Aberystwyth Transitions Reading Group Blog

Next Meeting – 17th Jan – Paul Cloke on Post-Secularism

4 Comments

Our next meeting will be on Jan 17th, quietest spot in the Arts Centre as usual, and we’ll be discussing the following talk by Paul Cloke entitled: ‘Postsecular Stirrings? Geographies of hope in amongst neoliberalism’, available as vodcast or podcast from the link below:

http://www.geog.qmul.ac.uk/research/centres/citycentre/events/index.html

Just to try and quickly translate this into everyday language, it’s basically about how faith-motivated (religious) charitable organizations represent a challenge or at least an alternative to the dominant system of ‘neoliberalism’ (which assumes that freedom of the market is the best way to meet all human needs). I haven’t listened to this all yet but I look forward to hearing why it’s faith-based charities in particular that are seen to be doing this as opposed to all charities. In any case it should give us plenty of food for thought about the role of religion and faith (and might be the most positive thing you’ve heard about religion in a long time).

Film Nights:

Also of note, several of us are planning to see the film Chasing Ice on the 16th. The film is about a photographer’s effort to capture evidence of planetary changes through filming changes in landscapes of glacial ice.

http://www.aberystwythartscentre.co.uk/film/chasing-ice-12a

And on the 22nd, a film about the Lammas eco-village in Pembrokeshire, Living in the Future: Lammas will be screening at the Arts Centre followed by a live Q&A session with Jane Davidson, former Welsh Assembly Minister for Environment, Sustainability and Housing.

http://www.aberystwythartscentre.co.uk/film/living-future-qa

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4 thoughts on “Next Meeting – 17th Jan – Paul Cloke on Post-Secularism

  1. Fascinating debate around Paul Cloke’s lecture – even thought there was a consensus that it was a bit long-winded and jargon rich! I have some sympathy for the post secualr argument. Without invoking religion, Michaale Sandel’s work on justice comes from a similar place, advocating admitting values and beliefs (back) into political debate. Meanwhile, theorists from Murray Bookching to Habermas and Hardt and Negri have tried to identify a global hetrogenous radical grouping ready to stand togehter against neo-liberalism… As Paul Cloke allows, I think, it’s comfortable enough allowing nice Christian values like care and compassion into politics, they resonate nicely with social democratic values. But how post secular can the politics get beyond Western Europe and moderate Christianity? What happens with pro-life, creationist Christian fundamentalism or other belief systems that, say, oppress women? All the same, I think I agree with Sandel that values are better as an overt part of politics than forced onto the margins…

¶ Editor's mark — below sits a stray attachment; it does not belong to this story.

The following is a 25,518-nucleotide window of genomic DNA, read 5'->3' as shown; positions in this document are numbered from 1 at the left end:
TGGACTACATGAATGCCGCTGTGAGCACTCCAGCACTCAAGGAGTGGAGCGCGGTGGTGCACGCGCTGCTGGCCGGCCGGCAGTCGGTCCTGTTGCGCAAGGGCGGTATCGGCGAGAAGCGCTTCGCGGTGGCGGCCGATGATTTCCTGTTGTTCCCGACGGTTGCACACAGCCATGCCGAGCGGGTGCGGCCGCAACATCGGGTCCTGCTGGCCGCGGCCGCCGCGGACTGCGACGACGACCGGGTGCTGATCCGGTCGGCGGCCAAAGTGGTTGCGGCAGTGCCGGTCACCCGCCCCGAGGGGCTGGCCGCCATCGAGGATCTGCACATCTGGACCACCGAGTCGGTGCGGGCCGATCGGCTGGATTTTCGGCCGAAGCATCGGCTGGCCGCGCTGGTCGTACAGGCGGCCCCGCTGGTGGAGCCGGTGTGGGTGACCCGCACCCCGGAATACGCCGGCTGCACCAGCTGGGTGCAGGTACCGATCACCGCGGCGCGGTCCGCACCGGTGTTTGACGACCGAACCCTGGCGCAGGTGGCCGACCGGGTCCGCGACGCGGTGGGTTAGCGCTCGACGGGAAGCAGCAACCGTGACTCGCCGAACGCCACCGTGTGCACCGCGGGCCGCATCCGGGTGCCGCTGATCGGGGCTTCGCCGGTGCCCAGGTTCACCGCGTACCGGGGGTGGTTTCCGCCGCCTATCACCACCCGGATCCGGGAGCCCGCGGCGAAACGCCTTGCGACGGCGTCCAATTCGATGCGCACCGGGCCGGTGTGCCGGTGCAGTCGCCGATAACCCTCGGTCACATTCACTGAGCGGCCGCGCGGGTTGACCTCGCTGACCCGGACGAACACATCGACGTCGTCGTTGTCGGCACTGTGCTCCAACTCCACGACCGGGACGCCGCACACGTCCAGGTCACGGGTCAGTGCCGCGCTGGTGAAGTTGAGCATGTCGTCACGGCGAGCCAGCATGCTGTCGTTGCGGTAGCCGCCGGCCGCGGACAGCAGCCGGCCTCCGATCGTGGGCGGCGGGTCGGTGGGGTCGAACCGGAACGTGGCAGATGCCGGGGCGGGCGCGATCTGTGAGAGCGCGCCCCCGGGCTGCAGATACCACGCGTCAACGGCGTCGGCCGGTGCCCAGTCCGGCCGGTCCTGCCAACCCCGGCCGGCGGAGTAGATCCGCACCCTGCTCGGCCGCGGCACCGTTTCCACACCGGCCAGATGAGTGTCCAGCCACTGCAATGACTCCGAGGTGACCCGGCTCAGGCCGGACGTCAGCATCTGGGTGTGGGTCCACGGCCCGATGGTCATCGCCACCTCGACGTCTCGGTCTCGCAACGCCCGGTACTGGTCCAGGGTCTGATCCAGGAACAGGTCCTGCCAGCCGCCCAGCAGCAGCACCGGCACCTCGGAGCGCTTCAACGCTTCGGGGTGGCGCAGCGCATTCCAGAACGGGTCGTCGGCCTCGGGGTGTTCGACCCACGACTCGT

2. I still don’t feel completely clear on what this was about. My understanding of secularism is that it meant a separation of church and state. Cloke is talking about charity organizations, i.e. not part of the state, which to my understanding have not been targeted as having to be not religiously motivated. So, is Cloke saying that actually we need to be able to accept religion back into political/state spheres of debate, but he’s doing so via the argument that religion/faith motivates some people to do good just for the sake of doing the good rather than proselytizing, as evidenced by their role in charities? If so, I don’t think I follow from one thing to the other. Also, the counter-arguments that he mentions so flippantly, i.e. not all religions are the same, some people are motivated by religion to do generally anti-social things as well, people can be good and moral without being religious, seem to be pretty significant counter-arguments, and I’m not sure he addressed them sufficiently in the lecture at least (maybe in the article?). I feel left at an impasse with this one.

    However, I do agree with one possibly more abstract point that I think emerges out of this but is clouded by the religion/faith conflation. That is, we need to talk about ethics and moral values more openly. I see this all the time with planning cases. It’s almost like there is an institutionalized taboo on talking about ethical and moral values, even though the whole thing is steeped in values. What things should be allowed to occur in what spaces? What’s appropriate? Our whole culture is full of ethical and moral values and issues so I think it is absolutely right that we acknowledge and debate these. But will we arrive at a position where we could subjugate political decision-making to any kind of religion? I doubt it. I think we are headed in a direction of increased diversity, and maybe this is down to my own inherent suspicion of doctrine of any kind, but I think that’s a good thing!

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